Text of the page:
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AACUC CEO Offers an Update

AACUC CEO Offers an Update

DULUTH, Ga.—Diversity, equity and inclusion (DEI) is not a “fad,” and the efforts that have taken root among businesses and in the hearts of Americans to support DEI since the murder of George Floyd at the hands of Minneapolis Police in 2020 are having positive impacts across the nation, says Renee Sattiewhite.

With Black History Month being celebrated in February, the president of the African-American Credit Union Coalition (AACUC) spoke with about the progress being made among credit unions when it comes to DEI, an issue on which she gives the industry a passing grade. However, she added, the key to DEI’s continued success will lie in making the initiative part of an organization’s business plan and giving DEI leaders at CUs the authority to act.

“DEI has got to be part of the credit union’s strategic planning—part of the business plan,” stressed Sattiewhite. “If it's not, then that's what's going to hamper this movement. It will stall out and it won’t be in the forefront as it is now. DEI certainly has to be part of the organization’s goals and strategic direction.”

Varying Efforts
Sattiewhite said incorporating DEI into business plans is taking place within credit unions, but the degree to which it is being emphasized varies greatly.

“Today there are 14 African-Americans leading credit unions larger than $1-billion in assets,” said Sattiewhite. “And of those, four are led by African-American women. I'm truly impressed with the intention and deliberateness within organizations to become more equitable. I get calls and emails weekly regarding positions in the C-suite for African-Americans.”

When it comes to credit unions themselves, the DEI efforts are as unique as credit union memberships, according to Sattiewhite.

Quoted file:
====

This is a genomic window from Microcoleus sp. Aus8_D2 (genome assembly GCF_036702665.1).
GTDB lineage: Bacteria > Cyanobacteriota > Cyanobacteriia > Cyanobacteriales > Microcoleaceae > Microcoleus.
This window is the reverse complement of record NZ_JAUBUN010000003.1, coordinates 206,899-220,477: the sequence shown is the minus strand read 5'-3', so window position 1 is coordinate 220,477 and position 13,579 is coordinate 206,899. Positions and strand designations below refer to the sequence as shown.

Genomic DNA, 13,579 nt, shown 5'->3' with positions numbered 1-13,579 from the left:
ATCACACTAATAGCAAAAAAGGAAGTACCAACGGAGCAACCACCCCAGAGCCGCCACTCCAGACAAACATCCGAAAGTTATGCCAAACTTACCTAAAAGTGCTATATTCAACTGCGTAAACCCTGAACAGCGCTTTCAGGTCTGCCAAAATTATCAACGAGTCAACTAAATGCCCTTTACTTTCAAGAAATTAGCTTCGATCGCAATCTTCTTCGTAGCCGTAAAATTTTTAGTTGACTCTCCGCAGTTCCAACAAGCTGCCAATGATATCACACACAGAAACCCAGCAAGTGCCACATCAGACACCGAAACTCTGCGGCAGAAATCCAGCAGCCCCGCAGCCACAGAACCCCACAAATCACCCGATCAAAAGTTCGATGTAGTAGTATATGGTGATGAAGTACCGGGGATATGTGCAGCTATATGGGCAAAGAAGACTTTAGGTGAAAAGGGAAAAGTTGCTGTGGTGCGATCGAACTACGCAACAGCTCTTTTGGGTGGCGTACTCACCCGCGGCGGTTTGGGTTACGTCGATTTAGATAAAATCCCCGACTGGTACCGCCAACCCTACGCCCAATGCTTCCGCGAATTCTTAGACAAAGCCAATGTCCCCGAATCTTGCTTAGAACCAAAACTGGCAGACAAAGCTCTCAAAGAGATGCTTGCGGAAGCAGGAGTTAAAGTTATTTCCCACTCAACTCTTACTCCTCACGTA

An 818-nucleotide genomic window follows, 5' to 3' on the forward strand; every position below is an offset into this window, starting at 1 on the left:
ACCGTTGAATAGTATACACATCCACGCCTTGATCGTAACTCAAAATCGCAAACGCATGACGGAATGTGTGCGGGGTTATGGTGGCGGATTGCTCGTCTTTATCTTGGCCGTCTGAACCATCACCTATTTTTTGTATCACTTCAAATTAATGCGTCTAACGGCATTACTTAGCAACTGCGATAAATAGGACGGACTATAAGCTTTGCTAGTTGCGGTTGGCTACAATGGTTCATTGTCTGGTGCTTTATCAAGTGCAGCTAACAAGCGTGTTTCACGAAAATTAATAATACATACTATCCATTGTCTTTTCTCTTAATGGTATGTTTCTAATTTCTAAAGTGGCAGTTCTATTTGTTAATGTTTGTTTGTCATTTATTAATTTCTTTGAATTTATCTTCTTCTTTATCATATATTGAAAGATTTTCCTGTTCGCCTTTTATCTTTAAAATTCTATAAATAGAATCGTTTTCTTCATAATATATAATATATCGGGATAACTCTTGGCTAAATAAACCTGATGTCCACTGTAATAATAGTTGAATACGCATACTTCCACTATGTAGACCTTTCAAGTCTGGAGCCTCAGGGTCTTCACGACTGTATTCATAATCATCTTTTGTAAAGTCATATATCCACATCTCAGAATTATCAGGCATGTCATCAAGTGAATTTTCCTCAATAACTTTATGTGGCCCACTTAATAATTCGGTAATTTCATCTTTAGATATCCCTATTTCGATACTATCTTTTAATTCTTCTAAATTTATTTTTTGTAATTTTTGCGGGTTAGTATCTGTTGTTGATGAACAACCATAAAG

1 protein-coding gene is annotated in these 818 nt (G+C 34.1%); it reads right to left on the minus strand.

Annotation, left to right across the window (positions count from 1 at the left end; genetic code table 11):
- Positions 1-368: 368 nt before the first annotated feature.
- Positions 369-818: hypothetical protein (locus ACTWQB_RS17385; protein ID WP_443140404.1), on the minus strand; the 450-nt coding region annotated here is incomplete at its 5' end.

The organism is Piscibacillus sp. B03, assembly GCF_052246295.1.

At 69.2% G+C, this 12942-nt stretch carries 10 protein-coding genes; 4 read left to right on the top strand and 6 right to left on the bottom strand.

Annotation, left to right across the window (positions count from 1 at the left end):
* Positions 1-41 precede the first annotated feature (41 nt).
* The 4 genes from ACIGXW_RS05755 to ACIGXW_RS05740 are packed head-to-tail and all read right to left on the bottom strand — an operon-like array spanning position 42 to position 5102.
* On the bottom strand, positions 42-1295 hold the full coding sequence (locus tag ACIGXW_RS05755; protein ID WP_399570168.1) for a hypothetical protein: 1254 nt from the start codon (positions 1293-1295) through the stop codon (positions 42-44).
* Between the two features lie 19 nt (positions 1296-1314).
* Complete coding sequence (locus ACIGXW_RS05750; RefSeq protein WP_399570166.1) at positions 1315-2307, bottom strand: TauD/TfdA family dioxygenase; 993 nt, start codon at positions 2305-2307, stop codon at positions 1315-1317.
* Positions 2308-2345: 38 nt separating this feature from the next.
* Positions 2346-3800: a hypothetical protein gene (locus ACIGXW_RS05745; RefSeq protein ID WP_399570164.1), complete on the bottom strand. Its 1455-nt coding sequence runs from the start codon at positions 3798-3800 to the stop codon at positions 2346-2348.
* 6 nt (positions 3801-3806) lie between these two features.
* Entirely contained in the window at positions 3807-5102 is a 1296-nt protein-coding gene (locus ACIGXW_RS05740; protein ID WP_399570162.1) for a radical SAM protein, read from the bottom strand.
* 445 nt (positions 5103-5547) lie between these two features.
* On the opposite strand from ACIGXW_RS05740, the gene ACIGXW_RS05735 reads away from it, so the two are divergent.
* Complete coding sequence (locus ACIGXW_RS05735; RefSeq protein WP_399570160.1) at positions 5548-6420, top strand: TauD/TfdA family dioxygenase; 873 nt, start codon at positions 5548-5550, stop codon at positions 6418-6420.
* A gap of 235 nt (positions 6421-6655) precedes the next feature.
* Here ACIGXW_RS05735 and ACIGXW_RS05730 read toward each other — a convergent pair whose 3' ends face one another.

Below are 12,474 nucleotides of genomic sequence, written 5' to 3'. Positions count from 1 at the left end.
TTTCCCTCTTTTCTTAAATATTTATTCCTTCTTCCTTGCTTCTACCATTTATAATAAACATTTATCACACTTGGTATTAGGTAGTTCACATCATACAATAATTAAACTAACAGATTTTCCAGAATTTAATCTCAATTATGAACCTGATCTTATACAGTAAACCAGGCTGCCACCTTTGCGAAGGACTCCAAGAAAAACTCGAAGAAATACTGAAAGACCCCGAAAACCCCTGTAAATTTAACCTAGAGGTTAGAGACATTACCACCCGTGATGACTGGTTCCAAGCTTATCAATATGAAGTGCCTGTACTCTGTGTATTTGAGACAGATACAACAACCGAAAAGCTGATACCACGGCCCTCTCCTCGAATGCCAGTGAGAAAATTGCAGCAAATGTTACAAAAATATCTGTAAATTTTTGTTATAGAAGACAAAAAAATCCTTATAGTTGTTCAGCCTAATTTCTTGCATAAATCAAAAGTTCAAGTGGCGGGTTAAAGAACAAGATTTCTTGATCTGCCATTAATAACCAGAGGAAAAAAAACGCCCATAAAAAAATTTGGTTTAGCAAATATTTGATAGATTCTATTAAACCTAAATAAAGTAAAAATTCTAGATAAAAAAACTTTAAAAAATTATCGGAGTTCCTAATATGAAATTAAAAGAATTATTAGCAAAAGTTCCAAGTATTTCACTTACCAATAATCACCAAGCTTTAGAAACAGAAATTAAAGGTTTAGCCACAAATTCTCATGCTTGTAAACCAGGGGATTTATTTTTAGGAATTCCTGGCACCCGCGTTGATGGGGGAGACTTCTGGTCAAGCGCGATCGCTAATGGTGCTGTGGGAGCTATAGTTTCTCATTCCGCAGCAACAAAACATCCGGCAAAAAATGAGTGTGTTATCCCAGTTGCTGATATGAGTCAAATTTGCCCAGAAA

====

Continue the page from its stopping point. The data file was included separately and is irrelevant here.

“It really depends on the organization. Some are full throttle and some are taking baby steps,” she said.

But regardless of the speed at which a credit union is embedding DEI, it’s become a movement within the movement, according to Sattiewhite.

“Many people predicted that DEI would be a fad, something to appease the colored majority,” said Sattiewhite. “But it is clearly much more than that. Yet through the AACUC lens we still see people very early in their DEI journey taking the minimum, baby steps. Now, I'm encouraged because people are still taking those steps. Unfortunately, there is no industry-wide DEI standard yet, and that's a goal that we're working on.”

Over the past year Sattiewhite believes the momentum behind diversity, equity and inclusion in credit unions may have slowed a bit.  

“But, as I said, it is not going to be a fad,” reiterated Sattiewhite, adding efforts to establish higher-level, key positions within credit unions to coordinate DEI programs is a good sign.

It’s Not About the Title

Still, creating these positions is not enough, Sattiewhite emphasized. The roles must have authority.

“The title of the position, manager or VP, is not as important as whether the role has the backing of the CEO and the board of directors,” explained Sattiewhite. “Sometimes, people are being placed in these DEI leadership roles without having any real authority. If the person doesn't directly report to the CEO, then I don't think that’s the strongest use of that individual in that position, and it doesn't signal there's really going to be any lasting change in the organization.

“These people must have the power to make the changes that are needed,” continued Sattiewhite. “If you're going to have a VP or chief of diversity, equity and inclusion it must be someone who has the power to make change happen.”